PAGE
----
Michigan Governor Rick Snyder
Governor Rick Snyder grew up in Battle Creek, Michigan. He holds three degrees from the University of Michigan. Following a successful career as partner at then-called Coopers & Lybrand, Snyder joined personal computer company Gateway. He was named president and CEO and guided Gateway to Fortune 500 status with more than 10,000 employees. He returned to Michigan in 1997 to co-found Ann Arbor-based venture capital fund Ardesta, whose mission is to be a source of capital to innovators and entrepreneurs and to turn budding ideas into exciting new Michigan companies.
Getting Michigan’s economy moving again is the Governor’s pledge. His goal is to continue to diversify Michigan’s economy to attract global companies, while providing a positive climate for existing companies and entrepreneurs to thrive.
In 1999 Snyder was named the first chair of the Michigan Economic Development corporation, where he helped lead the MEDC to one of the nation’s most respected public-private economic development programs. In Washtenaw County, Snyder provided the leadership behind nationally recognized local economic development firm Ann Arbor SPARK.
A political newcomer and self-proclaimed reformer with the moniker, ‘One Tough Nerd,’ the Governor has pledged a commonsense approach to efficient and effective government, applying business management principles for creating jobs and reinventing the economy, re-establishing Michigan’s innovative spirit, and restoring the state’s reputation as a place where families and individuals enjoy a high quality of life. Rick Snyder and Sue Kerr Snyder were married in 1987 and are the proud parents of Jeff, Melissa, and Kelsey.
Alberto Broggi, Ph.D., Professor of Computer Engineering at the University of Parma in Italy, and CEO of the VisLab
As a pioneer of machine vision applied to driverless cars and unmanned vehicles, he led his groups’ efforts in many projects involving autonomous vehicles. Some important milestones include the ARGO project and its test in 1998, the TerraMax entry in the DARPA Challenges from 2004 to 2007, and the BRAiVE project. Under his leadership VisLab organized the first intercontinental driverless trip in history, named VIAC – VisLab Intercontinental Autonomous Challenge: a 13,000 km driverless trip from Italy to China in 2010. He acted as Editor-in-Chief of the IEEE Trans on Intelligent Transportation Systems from 2004 to 2008. For the term 2010-2011 he served the IEEE Intelligent Transportation Systems Society as President.Alberto is the recipient of two very prestigious ERC grants.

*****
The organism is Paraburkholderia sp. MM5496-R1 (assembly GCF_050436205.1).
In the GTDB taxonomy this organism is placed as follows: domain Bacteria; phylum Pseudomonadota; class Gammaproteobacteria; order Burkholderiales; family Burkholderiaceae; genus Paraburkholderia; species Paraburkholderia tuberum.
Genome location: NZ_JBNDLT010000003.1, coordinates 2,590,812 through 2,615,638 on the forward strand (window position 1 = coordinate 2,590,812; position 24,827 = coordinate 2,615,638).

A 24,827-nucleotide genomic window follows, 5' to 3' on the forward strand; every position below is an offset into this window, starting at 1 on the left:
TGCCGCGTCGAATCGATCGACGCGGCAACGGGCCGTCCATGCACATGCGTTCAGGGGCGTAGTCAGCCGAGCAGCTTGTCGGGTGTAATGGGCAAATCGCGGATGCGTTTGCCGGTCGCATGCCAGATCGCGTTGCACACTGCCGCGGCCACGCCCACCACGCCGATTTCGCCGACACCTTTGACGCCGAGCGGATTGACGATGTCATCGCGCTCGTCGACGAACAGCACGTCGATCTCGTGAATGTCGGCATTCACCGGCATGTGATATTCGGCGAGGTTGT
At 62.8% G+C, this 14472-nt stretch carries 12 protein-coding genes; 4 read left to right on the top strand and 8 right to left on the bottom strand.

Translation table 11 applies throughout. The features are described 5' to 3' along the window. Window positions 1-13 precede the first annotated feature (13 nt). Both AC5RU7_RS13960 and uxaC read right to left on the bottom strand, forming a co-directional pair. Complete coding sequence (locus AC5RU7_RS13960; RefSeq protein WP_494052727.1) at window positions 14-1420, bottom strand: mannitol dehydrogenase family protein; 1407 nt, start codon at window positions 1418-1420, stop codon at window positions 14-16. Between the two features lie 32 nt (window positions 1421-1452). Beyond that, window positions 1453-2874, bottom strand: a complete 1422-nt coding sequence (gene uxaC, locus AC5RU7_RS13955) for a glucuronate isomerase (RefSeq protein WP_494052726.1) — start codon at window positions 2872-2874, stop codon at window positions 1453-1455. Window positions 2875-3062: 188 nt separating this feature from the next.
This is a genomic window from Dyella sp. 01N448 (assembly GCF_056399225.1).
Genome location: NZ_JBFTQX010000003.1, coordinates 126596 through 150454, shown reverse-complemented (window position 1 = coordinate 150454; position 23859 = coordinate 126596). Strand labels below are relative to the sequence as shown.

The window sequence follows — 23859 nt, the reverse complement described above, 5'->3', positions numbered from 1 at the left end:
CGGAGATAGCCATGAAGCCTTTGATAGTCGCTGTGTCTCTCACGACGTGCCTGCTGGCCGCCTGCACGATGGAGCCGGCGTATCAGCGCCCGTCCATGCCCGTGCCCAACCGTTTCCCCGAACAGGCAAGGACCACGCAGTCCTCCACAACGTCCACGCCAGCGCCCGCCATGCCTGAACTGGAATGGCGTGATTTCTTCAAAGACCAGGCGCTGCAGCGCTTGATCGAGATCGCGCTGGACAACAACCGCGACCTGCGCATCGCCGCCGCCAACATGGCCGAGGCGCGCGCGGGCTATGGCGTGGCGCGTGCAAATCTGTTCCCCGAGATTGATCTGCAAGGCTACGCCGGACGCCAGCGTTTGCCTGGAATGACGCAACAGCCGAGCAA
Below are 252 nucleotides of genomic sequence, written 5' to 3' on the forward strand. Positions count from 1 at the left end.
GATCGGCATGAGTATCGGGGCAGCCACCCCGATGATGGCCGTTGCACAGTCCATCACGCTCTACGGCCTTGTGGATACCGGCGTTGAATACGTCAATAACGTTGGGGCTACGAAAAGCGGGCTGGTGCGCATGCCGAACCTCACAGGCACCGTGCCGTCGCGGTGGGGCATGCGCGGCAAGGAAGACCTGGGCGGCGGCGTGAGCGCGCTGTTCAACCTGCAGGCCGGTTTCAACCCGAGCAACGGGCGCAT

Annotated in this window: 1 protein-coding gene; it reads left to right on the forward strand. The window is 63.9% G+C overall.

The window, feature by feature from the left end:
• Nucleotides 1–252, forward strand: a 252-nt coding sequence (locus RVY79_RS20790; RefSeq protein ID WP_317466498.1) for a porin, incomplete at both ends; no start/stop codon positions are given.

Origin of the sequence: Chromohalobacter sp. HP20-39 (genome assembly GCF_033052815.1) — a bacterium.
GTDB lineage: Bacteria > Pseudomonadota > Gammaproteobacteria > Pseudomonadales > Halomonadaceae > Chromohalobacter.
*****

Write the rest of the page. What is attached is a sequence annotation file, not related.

Sara Blackmer, Director of Government Markets for Pratt & Miller Engineering
Sara is the Director of Government Markets for Pratt & Miller Engineering where she is primarily responsible for leading business strategy development and execution in defense and other federal markets. Prior to this, Sara was the Director of Defense Development for the Michigan Economic Development Corporation where she developed opportunities in Defense and other Federal sectors for companies and academic institutions in the State of Michigan, primarily in the research and development (R&D), robotics, and aerospace fields. Sara was also an Associate for Booz Allen Hamilton where she was a leadership consultant and executive mentor for Army research center senior leaders.
Sara has served 13 years in the United States Air Force as an Aircraft Maintenance Officer, and currently serves in the United States Air Force Reserves as the Director for Reserve Affairs for the Officer Training School in Maxwell Air Force Base, Alabama. She is highly skilled in leadership and management, project management, team building, creative problem solving, strategic planning, leadership training, supply chain management/logistics, and she is a skilled facilitator. Sara is also certified in defense acquisition logistics and test and evaluation through the Defense Acquisition University. Sara serves on the Executive Board of Directors for the Robotics Technology Consortium.